By Claire Knox
April 1, 2018
BOZEMAN, Mont.—The land has a heartbeat. Put your ear to the ground and listen. The land has a heartbeat, and we forget to listen. But sometimes, something compels us to listen. Something simple and driving draws our hearts and minds to the constant beating heart of the land.
We Americans often forget our roots. Our country is young; the 240-plus years since the signing of our constitution pales in comparison to the history of many other nations in the world.
But the land our country exists on did not rise from the ocean on July 4th, 1776. It has existed for millions of years, and our ancestral European colonists were by no means its first settlers.
The American Indian peoples have been systematically robbed, cheated, killed, and pushed from their lands. Their culture has been attacked and their way of life forever changed. But once a year in Bozeman, Montana, they host an event that takes any person willing to attend and reminds them of the surviving American Indian culture and the heartbeat of the land.
The drums are the first things I notice as I enter the Brick Breeden Fieldhouse on the Montana State University Campus on March 30, 2018 to watch the 43rd Annual American Indian Council Powwow. I’m sure that the drums are the first things anyone can notice. Their steady and strong pulsing resonates through the building and can even be felt through the concrete steps outside. I entered the event just in time to witness the Grand Entry.
The drums started it all.
As their rhythm and the accompanying singing echoed through the massive wooden dome, dancers began to enter. I did not know of the various types of American Indian dance styles and their accompanying clothing types. The styles represented included Traditional, Fancy Shawl and Jingle, and every category of dance had participants from toddlers to adults.
People in all sizes and shapes danced into the room. Toddlers bounced along behind parents and teenagers proudly sported the regalia of their people. Some types of dress had hundreds of glinting golden bells which shook in rhythm with the drums and dancing, adding a shimmer to the air. Some highlighted large ornate shawls that flew through the air with every twist of the dancer’s form. Some championed ostentatious feathers meticulously arranged. All dancers were clothed in unapologetic color.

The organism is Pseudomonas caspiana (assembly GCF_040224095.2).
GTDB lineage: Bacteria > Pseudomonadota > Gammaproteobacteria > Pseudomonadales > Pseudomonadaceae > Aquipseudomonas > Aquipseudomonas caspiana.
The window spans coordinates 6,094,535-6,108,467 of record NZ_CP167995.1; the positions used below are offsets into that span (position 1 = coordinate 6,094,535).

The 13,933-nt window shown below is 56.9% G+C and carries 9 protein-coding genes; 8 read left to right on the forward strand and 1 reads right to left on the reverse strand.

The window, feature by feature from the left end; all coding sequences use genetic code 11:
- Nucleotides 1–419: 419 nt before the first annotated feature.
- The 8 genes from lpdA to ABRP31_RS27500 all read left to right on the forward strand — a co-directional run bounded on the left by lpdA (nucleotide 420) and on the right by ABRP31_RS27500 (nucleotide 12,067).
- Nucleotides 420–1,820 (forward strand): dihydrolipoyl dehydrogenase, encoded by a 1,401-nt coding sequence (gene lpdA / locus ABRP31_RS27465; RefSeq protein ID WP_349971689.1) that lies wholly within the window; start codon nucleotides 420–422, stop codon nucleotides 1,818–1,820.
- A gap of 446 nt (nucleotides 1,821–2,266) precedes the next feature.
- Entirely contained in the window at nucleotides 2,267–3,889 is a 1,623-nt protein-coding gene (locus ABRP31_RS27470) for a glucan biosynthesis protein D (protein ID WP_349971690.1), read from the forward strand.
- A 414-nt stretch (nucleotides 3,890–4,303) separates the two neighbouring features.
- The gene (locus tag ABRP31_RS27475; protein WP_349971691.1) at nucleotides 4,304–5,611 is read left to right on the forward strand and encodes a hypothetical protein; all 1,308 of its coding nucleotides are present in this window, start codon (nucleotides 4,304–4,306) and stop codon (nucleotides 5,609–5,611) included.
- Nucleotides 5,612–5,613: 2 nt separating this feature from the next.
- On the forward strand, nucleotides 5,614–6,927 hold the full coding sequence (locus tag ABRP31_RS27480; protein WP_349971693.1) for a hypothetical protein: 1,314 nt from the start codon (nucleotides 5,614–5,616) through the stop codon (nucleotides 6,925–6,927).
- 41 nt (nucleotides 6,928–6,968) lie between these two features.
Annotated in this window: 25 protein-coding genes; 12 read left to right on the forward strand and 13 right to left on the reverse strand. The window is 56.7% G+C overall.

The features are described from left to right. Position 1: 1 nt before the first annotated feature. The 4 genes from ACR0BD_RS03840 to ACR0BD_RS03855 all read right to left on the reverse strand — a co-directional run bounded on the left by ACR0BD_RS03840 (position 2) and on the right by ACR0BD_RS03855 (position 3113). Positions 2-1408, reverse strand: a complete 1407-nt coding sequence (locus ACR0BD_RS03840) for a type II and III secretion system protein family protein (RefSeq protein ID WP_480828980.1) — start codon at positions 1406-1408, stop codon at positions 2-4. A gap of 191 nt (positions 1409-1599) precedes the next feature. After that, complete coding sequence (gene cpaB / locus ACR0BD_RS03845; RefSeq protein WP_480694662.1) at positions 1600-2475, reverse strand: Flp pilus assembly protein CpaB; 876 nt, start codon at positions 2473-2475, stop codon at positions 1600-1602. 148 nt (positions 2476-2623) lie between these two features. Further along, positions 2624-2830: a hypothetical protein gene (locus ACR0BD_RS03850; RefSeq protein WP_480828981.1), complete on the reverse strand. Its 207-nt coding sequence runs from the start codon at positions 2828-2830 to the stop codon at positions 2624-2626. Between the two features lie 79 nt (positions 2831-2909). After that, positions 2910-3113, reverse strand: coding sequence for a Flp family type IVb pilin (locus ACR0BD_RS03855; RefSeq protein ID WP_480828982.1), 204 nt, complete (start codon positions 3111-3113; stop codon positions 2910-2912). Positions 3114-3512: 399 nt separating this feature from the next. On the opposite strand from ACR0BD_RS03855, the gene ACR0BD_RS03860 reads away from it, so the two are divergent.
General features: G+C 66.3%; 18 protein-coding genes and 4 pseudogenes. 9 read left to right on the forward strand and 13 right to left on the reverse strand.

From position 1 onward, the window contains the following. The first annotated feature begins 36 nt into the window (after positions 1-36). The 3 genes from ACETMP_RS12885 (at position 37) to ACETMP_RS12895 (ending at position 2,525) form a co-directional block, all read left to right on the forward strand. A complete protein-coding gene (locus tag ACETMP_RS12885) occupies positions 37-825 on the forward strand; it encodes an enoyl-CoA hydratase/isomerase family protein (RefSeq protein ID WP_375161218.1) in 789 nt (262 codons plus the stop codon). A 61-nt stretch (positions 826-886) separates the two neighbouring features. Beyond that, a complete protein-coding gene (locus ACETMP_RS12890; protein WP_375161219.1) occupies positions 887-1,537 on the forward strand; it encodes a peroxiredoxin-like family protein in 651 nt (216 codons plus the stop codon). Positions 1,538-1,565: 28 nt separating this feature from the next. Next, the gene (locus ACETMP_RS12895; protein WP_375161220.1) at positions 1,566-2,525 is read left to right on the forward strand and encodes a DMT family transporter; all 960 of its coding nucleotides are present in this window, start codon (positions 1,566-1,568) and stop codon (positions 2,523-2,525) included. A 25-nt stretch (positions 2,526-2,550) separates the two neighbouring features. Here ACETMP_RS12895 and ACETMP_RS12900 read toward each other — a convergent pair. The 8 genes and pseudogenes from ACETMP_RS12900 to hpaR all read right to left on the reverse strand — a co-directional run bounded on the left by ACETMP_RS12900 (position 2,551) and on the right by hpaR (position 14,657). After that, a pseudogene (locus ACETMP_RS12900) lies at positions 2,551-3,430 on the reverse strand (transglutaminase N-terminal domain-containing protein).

After the Grand Entry, dancers split into categories and the competitions began. A panel of tribal judges presided and one enthusiastic emcee provided commentary, humor and even tribal facts during the event.
The Junior Girls Fancy Shawl dance event caught my eye. The contestants climbed down from the stands, and girls of all sizes answered the call. Girls from three feet tall to five feet tall took the stage. The youngest contestant could not have been older than four years old. Her clothes were white and purple, with enough sparkle sewn in to make any four year old happy. She clutched one end of the shawl in each of her fists and waited for the drums.
The girls started dancing in unison. The older girls possessed slightly more coordination and sense of rhythm, but every dancer on the floor was full of spirit. The girl in the white and purple flung her arms in the air, her shawl spreading behind her like wings. Her dance started as somewhat of an excited bounce, but a careful study of the older girls reminded her of her rhythm and technique. A smile stuck to her face as she danced around the floor, swirling in and out of her competitors seemingly without a care or a thought towards the competition.
After watching a few dancing competitions, I wandered into the shopping area of the event. Many different people had tables and stalls set up, much like a farmers market or craft fair. People and stalls packed the area, making it feel like a street market.
Rabbit skins hung from above, entire fox skins—including the nose—watched me from eye level, and individual cougar claws sat below glass with an accompanying price tag of $30 per claw. Handcrafted jewelry covered tables, intricately beaded clothes, purses, and other accessories stuck out, and there was even a table of hand-carved wooden pipes.
While I browsed the aisles, a young boy beside me paid $3 for a rabbit’s foot “for luck” and a woman purchased a bundle of braided sage and a few pieces of sweetgrass for another few dollars.
Even while I wandered through the maze of the market, the drums did not stop. The constant pounding was spotted with sudden accents, but the underlying heartbeat drove on, carried from one drum circle to the next.
Throughout the whole event, the fieldhouse filled up with a palatable air of camaraderie and respect. Tribes from across the nation were represented, but no detectable ill will tainted the event. The competitors stepped onto the floor in their proud colors with no identifiers besides their competition number, and all danced together. They moved as one, spinning around each other, staying out of the others’ paths while confidently making their own.
This appearance of unification may only exist under the eyes of outsiders, but I could never hope nor wish to penetrate the unified front. The dancing had a joy that shone brighter than the competition. The powwow dancers danced with one spirit, and seemed powered by that ever-present drumbeat: the heartbeat of the land.